The empty state, sometimes also called blank slate, is one of the most overlooked aspects in UX design. It refers to moments during the experience when screens, panels, or containers are empty. Leaving something blank or empty does not make a good first impression and leaves the user wondering what to do next.
The most common reasons for empty states are first use (user hasn’t started the task to generate data yet), no results or no data (search or filter returned zero results), or the user has finished their task or wants to reset the app to its original state, such as clicking the home button.
In the context of a map app, it’s easy to get the impression that a map is not empty because it shows colorful content when the opposite is true. The starting extent of the whole country or continent is rarely relevant to a user. It often shows too little (empty) or too much (overload) information and is as meaningful as not showing a map at all. Therefore, considering what the empty state should be is crucial for building an effective map app because it serves as an important (first) touch point between the user and the interface.
A common mistake in map apps is to default to an extent that is at the smallest possible scale, such as showing the whole country or state. In many cases, this magnitude turns out to be meaningless to the user whose need is to discover or research details about their area of interest. Additionally, the map will most likely display unfamiliar data or even be empty, with little guidance on the next step. As a direct result, the user may feel intimidated or lost and, in some cases, even think that the app is broken.
Builders need to consider the empty state for any type of app but it’s especially important during initial use. Other common use cases include potentially empty data displays such as lists or search results.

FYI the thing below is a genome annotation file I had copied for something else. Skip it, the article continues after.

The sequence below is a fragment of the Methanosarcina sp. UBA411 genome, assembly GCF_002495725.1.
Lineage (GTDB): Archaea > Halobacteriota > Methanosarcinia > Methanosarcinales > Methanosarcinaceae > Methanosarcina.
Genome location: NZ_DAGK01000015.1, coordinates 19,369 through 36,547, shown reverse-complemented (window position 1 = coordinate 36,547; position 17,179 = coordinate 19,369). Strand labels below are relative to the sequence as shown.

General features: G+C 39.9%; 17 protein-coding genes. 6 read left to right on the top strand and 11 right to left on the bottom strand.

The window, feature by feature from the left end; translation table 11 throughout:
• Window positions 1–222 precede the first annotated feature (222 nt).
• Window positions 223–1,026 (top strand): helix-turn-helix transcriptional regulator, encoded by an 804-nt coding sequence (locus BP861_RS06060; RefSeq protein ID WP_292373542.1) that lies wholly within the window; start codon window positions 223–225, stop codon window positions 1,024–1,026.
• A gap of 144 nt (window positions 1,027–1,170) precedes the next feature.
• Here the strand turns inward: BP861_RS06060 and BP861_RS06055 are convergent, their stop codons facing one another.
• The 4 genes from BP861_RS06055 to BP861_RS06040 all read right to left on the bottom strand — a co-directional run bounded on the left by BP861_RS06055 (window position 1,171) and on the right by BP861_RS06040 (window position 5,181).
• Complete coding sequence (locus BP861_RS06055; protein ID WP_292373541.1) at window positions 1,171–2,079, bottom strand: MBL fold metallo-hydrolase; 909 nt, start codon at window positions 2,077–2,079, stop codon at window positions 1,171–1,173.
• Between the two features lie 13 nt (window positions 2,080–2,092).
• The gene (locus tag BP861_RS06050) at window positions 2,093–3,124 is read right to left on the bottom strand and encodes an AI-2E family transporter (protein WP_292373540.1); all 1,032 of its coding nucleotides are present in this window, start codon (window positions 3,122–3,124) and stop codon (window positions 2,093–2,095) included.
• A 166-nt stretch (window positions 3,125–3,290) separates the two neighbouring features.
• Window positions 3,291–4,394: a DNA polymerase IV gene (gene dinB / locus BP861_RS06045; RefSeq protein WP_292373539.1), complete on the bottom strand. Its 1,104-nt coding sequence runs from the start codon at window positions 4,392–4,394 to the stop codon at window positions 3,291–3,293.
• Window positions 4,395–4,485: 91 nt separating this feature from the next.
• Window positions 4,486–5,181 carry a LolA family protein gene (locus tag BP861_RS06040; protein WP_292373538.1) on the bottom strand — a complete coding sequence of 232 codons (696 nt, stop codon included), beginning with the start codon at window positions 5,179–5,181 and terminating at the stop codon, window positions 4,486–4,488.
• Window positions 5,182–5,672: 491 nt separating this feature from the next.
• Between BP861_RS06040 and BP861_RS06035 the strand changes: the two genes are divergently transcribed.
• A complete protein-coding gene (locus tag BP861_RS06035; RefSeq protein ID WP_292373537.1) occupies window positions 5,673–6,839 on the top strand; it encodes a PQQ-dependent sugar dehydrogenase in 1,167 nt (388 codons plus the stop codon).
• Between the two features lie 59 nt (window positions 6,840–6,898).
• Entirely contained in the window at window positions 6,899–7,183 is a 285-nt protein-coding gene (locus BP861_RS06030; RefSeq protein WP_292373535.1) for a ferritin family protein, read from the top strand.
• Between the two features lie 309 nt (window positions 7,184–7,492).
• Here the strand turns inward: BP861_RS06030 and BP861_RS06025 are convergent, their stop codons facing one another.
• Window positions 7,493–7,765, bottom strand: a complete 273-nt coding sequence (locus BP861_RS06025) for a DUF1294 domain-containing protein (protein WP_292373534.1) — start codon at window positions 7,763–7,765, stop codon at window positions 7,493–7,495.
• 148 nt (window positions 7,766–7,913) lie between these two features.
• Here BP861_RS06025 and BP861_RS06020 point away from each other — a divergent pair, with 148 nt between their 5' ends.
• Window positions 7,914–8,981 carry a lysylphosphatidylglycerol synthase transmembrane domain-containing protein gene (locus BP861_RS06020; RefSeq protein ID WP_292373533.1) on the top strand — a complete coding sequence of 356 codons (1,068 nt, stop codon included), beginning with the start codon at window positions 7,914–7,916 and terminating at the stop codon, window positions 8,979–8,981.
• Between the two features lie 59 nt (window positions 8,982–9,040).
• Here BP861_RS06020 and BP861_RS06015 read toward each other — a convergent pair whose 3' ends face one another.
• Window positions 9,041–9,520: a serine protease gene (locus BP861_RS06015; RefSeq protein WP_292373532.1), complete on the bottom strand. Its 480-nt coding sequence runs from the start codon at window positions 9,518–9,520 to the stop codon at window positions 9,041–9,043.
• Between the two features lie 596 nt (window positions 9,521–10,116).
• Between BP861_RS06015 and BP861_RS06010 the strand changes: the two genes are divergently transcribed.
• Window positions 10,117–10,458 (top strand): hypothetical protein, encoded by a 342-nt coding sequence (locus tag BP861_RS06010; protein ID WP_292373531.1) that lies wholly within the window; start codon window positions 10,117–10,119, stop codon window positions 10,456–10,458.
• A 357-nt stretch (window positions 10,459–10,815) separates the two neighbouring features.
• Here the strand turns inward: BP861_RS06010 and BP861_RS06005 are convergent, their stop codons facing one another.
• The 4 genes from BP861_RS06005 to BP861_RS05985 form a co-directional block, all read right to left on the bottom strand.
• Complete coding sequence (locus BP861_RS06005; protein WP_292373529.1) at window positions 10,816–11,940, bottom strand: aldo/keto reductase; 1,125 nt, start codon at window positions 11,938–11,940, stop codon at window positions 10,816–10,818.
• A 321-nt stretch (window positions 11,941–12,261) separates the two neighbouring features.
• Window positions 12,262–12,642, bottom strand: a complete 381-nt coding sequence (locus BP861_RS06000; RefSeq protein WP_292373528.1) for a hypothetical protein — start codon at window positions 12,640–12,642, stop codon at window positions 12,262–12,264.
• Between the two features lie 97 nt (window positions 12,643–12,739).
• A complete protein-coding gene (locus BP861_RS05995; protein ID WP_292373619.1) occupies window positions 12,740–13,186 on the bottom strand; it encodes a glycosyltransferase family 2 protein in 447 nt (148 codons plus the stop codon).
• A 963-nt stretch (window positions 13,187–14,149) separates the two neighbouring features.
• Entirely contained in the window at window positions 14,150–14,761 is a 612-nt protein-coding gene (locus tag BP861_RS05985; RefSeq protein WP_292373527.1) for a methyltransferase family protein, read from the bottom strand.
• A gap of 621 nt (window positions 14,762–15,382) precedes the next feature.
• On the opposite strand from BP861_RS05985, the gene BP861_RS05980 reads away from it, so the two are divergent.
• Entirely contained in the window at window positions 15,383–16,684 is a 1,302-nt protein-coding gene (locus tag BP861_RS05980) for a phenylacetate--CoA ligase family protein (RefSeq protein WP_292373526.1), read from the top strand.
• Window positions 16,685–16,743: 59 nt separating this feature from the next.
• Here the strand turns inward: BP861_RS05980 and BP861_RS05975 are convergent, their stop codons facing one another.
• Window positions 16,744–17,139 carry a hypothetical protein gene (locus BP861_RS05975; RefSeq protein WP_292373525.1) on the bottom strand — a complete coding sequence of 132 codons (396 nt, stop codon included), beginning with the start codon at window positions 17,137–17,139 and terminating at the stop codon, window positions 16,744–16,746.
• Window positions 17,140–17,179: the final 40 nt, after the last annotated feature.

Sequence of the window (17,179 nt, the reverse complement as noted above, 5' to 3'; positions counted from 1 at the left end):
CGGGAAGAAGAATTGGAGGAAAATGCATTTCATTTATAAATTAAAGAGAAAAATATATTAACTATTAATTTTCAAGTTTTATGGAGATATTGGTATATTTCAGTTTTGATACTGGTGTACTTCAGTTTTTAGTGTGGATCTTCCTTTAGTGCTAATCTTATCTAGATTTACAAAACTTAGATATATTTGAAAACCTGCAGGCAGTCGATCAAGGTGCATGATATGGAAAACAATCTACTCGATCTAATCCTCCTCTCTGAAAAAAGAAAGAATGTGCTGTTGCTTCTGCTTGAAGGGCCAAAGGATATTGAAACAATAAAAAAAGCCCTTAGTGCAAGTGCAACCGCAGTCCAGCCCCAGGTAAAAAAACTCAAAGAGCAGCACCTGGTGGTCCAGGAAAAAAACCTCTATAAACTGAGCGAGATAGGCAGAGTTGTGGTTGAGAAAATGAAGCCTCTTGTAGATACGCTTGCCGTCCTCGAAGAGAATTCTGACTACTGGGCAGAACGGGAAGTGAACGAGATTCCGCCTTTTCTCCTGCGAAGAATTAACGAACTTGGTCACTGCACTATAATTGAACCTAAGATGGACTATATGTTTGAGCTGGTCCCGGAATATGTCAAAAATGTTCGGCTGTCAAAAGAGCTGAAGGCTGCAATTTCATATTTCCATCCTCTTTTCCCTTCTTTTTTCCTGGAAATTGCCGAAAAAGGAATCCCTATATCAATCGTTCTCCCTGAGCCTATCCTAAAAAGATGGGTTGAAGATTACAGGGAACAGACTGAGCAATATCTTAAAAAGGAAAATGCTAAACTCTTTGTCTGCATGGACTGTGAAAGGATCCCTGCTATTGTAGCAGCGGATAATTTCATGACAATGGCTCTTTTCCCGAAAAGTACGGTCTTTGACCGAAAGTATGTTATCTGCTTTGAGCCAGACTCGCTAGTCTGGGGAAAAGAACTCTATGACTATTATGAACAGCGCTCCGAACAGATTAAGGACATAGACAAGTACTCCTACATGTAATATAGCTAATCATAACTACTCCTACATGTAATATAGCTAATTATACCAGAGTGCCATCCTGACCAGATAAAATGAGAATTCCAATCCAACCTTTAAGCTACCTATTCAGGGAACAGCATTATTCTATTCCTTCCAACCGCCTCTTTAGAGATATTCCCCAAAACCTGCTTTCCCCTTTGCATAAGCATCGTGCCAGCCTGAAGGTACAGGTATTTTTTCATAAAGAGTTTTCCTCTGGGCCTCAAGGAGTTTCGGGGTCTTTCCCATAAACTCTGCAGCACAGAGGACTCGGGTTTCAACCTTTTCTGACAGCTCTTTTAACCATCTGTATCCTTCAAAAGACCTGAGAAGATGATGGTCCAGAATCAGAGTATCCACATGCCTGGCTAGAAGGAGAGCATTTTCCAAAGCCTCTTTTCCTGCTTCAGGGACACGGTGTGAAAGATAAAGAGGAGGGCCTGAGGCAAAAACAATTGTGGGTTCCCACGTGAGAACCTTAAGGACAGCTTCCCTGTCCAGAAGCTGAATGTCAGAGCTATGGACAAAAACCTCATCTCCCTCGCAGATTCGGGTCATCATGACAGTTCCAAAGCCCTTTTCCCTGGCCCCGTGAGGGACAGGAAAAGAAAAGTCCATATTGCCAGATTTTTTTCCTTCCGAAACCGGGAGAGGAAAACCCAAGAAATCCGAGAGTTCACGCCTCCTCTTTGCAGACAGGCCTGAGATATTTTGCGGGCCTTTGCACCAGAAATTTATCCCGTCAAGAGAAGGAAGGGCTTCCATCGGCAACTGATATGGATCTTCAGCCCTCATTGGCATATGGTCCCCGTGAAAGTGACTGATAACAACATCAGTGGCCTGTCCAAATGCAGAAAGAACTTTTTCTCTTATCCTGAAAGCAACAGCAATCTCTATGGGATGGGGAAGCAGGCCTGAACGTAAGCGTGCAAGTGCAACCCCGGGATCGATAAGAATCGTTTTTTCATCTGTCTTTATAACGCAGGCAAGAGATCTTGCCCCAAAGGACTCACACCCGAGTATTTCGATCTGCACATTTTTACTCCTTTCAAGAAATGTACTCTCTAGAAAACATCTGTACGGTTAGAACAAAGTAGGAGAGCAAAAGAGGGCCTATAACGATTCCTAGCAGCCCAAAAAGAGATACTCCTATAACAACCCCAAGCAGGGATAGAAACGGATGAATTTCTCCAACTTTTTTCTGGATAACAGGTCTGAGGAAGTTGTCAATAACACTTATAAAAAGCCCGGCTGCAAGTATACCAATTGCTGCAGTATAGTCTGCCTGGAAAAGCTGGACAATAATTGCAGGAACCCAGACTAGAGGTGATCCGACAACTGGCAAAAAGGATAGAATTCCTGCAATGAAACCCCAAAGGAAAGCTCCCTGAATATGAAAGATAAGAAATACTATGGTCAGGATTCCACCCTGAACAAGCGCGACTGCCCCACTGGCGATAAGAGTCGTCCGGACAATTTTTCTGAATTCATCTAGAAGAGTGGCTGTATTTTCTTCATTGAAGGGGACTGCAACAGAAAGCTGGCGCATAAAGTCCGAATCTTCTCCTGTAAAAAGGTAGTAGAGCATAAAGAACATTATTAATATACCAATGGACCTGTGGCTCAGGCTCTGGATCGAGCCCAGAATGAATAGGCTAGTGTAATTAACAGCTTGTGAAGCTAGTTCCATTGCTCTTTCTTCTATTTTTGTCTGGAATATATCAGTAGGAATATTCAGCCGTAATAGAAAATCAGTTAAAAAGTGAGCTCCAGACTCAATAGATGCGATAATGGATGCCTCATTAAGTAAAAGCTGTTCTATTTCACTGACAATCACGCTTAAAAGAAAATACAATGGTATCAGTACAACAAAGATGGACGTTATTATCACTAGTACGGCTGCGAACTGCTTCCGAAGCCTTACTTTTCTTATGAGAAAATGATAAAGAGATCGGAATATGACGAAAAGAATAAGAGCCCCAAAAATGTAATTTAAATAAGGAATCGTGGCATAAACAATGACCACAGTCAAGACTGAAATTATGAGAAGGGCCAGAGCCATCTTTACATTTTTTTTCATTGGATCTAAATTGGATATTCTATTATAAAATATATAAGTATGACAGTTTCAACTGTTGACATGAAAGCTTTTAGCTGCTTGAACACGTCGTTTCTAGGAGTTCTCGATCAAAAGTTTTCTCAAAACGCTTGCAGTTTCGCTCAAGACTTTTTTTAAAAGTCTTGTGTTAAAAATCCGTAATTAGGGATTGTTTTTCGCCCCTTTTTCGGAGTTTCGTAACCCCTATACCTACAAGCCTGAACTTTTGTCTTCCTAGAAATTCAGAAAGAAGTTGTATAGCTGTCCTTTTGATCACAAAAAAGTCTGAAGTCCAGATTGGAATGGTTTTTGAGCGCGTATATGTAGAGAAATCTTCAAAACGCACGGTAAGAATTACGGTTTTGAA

The main goal of dealing with an empty state is either to fill it with useful, helpful, and informative content or avoid empty spaces in the first place. Filling empty space is an opportunity to communicate. It provides you with the space to teach users how to use a new feature, guide them in getting started with a task, or tell them why something is empty. The latter is an opportunity to show the character of your app by adding creative placeholders or a funny image that delights the user. Resist the urge to “reserve space” just because it might be needed later.
A map can feel intimidating and overwhelming, so it’s important to show empathy with your users, understand the purpose of their visit, and think about what can be done to encourage them to interact with the map. Simplify the map as much as possible, provide clear labels, add markers or a focal point, and consider other solution strategies as outlined in chapter 4, “Dealing with Complex Data.”
One component that does not have a case of empty state is the info pop-up. If the user clicks in the map without touching a feature, there is no reason to report the absence of data. This type of result is annoying, requires unnecessary work to close again, and should be avoided. In cases in which the app can determine the user’s intent for clicking in the map or if any inaccuracies may have led to the empty result set, the info pop-up could instead provide a solution to help the user move on from the potential input error.
Finally, another approach to avoid the empty state fallacy is to implement a landing page that prompts users to specify a location up front, which allows the app to start at an extent that is meaningful and less intimidating.
Figure below shows an example of a store locator with all the interface elements you might expect: search input, filters, search results, and a map. Even though the designer thought about the empty state and tried to accommodate by using the blank space of the search results and adding an informational message, “Enter your search above to see results,” it still feels like wasted space. The filter isn’t useful because nothing has been searched for yet, and the map doesn’t invite the user to use it as an alternative input. All in all, the app looks and feels bare.
For the redesign (also below), all the elements that haven’t been used yet are removed, which helped provide space to add a tag line, “Find a store near you!” and potentially links to featured stores or special offers. The redesigned map now highlights states that have stores and invites users to click in the state of interest as an alternative means for input. In summary, thinking through the empty state helps optimize the UI and improve the UX.
2 thoughts on “Empty state”